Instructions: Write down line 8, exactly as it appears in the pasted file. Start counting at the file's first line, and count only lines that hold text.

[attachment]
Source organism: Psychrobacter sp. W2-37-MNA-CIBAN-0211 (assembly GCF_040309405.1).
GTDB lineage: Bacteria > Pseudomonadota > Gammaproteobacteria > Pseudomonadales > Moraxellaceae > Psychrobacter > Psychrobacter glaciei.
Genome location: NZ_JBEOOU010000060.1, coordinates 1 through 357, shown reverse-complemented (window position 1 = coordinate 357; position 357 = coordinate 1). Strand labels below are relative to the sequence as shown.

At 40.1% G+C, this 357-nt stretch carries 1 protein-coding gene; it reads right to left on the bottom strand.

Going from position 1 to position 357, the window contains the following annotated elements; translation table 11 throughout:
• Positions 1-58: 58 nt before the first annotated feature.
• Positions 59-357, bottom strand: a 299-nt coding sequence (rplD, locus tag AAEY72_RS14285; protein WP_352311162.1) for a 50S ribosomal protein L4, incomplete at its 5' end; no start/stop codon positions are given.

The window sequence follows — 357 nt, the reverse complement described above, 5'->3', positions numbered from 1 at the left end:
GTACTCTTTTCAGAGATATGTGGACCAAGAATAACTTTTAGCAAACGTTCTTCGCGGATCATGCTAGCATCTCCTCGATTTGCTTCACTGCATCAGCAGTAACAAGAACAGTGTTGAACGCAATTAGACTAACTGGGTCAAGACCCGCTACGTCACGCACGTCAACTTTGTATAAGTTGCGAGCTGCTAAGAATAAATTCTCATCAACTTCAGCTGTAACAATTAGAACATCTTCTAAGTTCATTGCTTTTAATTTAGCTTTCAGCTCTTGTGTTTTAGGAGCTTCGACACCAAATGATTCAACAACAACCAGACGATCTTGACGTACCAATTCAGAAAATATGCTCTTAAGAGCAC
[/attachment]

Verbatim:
The window sequence follows — 357 nt, the reverse complement described above, 5'->3', positions numbered from 1 at the left end: